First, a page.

iohio

 

RECORDINGS ON OAXACAN ORGANS

 

The Spanish-style pipe organs of Oaxaca, Mexico, have been recognized and appreciated for years by experts and have recently come to the attention of the general public. However, because of the lack of recordings, the restored organs have been heard only by those fortunate enough to be present during live concerts. Now the Instituto de Órganos Históricos de Oaxaca offers a series of recordings, “Historic Organs of Oaxaca, Mexico,” which makes the sound of these fascinating 18th-century instruments available to everyone.

The first four CDs, recorded live during our International Organ and Early Music Festivals, transport the listener into the baroque churches of San Jerónimo Tlacochahuaya and the Oaxaca Cathedral and reveal the arresting tone characteristics of their meantone-tuned organs, masterfully restored during the 1990s by organbuilder Susan Tattershall. Each CD includes a 20-page booklet in English and Spanish with color photos and text about the organs by Barbara Owen and Cicely Winter.

The fifth CD offers contrasting repertoire: Oaxacan folk music played on the Cathedral organ and accompanied by percussion instruments. It includes a 16-page booklet in English and Spanish with color photos and text about the organs and the program by Cicely Winter.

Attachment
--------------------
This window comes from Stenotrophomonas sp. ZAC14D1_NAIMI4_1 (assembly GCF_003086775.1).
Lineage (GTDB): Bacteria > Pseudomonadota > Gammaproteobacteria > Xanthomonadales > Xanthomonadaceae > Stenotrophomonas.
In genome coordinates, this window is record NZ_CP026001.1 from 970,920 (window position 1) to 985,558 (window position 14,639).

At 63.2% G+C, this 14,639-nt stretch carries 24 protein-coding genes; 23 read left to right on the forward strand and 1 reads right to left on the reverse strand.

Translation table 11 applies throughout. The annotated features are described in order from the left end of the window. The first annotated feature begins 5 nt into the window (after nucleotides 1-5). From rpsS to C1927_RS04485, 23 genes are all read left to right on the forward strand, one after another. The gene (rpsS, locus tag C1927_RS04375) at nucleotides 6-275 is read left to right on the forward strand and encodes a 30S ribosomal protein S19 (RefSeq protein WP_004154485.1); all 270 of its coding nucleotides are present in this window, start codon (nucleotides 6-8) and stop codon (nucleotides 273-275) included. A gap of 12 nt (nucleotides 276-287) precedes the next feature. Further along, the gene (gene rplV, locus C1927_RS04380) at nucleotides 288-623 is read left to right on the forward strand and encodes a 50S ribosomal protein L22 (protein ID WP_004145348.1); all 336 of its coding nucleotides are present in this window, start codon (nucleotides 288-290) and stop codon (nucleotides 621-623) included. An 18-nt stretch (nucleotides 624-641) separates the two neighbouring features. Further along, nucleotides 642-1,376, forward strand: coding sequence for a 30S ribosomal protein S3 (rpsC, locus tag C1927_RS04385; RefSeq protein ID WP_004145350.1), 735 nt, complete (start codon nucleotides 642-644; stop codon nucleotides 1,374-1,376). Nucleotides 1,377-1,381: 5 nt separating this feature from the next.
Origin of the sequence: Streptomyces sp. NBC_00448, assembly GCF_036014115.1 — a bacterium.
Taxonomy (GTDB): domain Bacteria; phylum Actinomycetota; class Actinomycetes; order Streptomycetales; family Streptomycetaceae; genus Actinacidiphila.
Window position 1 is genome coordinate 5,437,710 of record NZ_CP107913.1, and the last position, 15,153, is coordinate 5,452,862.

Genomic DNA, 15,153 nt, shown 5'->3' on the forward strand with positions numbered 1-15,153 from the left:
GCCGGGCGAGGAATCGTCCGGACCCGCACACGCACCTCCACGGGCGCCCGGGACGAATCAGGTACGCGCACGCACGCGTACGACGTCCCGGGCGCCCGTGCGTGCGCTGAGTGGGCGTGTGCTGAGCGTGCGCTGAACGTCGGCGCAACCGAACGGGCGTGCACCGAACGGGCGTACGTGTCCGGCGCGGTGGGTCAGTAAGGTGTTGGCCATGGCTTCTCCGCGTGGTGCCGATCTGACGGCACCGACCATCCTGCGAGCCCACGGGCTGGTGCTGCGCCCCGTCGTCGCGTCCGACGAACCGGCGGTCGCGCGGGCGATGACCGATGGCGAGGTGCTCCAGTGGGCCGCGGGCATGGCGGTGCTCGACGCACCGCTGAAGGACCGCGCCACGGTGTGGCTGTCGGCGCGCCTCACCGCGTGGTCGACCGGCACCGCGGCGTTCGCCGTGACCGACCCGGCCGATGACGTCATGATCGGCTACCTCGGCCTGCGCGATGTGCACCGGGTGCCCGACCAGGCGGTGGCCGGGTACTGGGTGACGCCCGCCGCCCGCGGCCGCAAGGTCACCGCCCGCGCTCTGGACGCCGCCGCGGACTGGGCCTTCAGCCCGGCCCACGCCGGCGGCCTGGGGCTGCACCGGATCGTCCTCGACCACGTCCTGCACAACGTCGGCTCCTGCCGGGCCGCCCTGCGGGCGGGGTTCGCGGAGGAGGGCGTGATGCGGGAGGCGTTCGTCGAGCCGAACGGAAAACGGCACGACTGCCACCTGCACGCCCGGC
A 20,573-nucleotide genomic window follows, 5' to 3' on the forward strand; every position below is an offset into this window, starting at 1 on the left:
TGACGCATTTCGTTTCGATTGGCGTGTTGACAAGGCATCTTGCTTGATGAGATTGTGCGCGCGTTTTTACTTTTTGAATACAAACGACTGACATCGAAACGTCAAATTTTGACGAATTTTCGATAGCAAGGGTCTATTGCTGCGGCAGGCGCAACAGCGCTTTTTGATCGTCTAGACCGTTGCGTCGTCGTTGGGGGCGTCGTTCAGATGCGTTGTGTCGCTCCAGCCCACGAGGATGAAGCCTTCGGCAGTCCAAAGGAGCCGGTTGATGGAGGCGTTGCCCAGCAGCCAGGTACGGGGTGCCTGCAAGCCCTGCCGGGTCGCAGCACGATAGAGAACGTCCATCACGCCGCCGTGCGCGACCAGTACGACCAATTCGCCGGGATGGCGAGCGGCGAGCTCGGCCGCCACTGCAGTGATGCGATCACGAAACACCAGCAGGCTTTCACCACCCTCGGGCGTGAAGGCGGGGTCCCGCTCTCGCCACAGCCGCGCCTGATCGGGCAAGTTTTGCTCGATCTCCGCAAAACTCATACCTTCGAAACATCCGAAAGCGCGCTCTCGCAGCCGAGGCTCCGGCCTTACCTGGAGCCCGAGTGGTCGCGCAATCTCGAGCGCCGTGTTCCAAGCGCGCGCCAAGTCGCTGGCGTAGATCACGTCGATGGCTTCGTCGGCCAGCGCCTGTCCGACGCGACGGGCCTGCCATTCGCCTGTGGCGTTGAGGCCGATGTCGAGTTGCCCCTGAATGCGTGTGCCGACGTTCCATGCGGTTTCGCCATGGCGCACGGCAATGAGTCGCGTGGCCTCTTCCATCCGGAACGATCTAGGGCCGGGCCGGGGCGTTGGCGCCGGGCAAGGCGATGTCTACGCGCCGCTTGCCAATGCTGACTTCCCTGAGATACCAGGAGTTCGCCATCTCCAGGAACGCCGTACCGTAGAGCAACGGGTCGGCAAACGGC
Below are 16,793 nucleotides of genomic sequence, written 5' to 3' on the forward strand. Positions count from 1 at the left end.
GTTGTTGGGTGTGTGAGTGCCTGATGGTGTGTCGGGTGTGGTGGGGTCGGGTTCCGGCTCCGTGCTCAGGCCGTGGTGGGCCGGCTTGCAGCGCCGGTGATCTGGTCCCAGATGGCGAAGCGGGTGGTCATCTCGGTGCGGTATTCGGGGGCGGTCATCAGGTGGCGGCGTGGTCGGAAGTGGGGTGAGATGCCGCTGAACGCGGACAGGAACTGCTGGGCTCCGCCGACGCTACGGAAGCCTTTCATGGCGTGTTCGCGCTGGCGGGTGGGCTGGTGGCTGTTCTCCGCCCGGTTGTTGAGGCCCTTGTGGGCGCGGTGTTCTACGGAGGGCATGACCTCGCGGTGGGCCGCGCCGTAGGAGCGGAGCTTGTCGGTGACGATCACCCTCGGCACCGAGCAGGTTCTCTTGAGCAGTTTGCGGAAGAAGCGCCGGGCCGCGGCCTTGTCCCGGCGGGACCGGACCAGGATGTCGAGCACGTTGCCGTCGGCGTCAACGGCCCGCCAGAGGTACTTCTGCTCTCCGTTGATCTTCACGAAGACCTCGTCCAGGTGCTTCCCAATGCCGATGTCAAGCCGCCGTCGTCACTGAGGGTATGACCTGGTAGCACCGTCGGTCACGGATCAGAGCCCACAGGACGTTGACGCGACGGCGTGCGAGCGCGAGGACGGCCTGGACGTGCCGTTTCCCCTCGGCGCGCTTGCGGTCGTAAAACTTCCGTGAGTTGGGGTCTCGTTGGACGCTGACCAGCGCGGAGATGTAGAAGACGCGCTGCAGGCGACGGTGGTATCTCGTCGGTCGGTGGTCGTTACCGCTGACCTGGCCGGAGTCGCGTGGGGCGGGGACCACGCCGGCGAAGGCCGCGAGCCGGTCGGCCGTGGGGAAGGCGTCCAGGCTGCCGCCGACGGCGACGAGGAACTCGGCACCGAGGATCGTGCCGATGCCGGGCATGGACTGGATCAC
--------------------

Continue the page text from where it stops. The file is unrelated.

We highly recommend these recordings to aficionados of the Spanish organ repertoire, of the pipe organs of Latin America, Mexico and Oaxaca, and of Oaxacan folk music.


 

“HISTORIC ORGANS OF OAXACA, MEXICO” (ÓRGANOS HISTÓRICOS DE OAXACA, MÉXICO)

VOL. V

OAXACAN FOLK MUSIC PLAYED ON THE OAXACA CATHEDRAL ORGAN"

("MÚSICA OAXAQUEÑA EN EL ÓRGANO DE LA CATEDRAL DE OAXACA" )

CICELY WINTER, ORGAN;

VALENTÍN HERNÁNDEZ, PERCUSSION

(organ built 1712, restored 1996; recorded November 2012—January 2013, total playing time 1:04:27).


 

 

OAXACAN FOLK MUSIC PLAYED ON A BAROQUE PIPE ORGAN

This recording presents an unexpected combination of two aspects of Oaxaca’s rich musical heritage–today’s vibrant folk music played on a pipe organ from the colonial past. However, this is not as strange as it may seem. This music is typically played by local brass bands, and the organ, the largest of the wind instruments, is capable of sounding like a complete band in itself. Its numerous rows of pipes sound like trumpets and flutes, each with a distinct musical character, and produce a greater variety of sounds than any other instrument. By pushing and pulling the stop knobs on the front of the organ, the organist may select any combination of sonorities, creating startling tonal effects that enhance the emotional impact of the music. The organ is complemented here by various percussion instruments: the standard combination of bass drum, snare drum, and cymbal, along with rattles, a triangle, a scraper, a traditional village drum and a conch shell trumpet.


Although these folk songs and dances originated in different regions of the state, the distinct musical traditions have fused into one inclusive repertoire, which is presented every year during the spectacular Guelaguetza performance. All Oaxacans know this music, and it is a vital part of any local celebration. There are songs of love, of life after death, and of longing for Oaxaca by those working far from home. There are also dances with lyrics, many of which praise Oaxacan women, and dances with instrumental accompaniment. References to birds and other animals abound.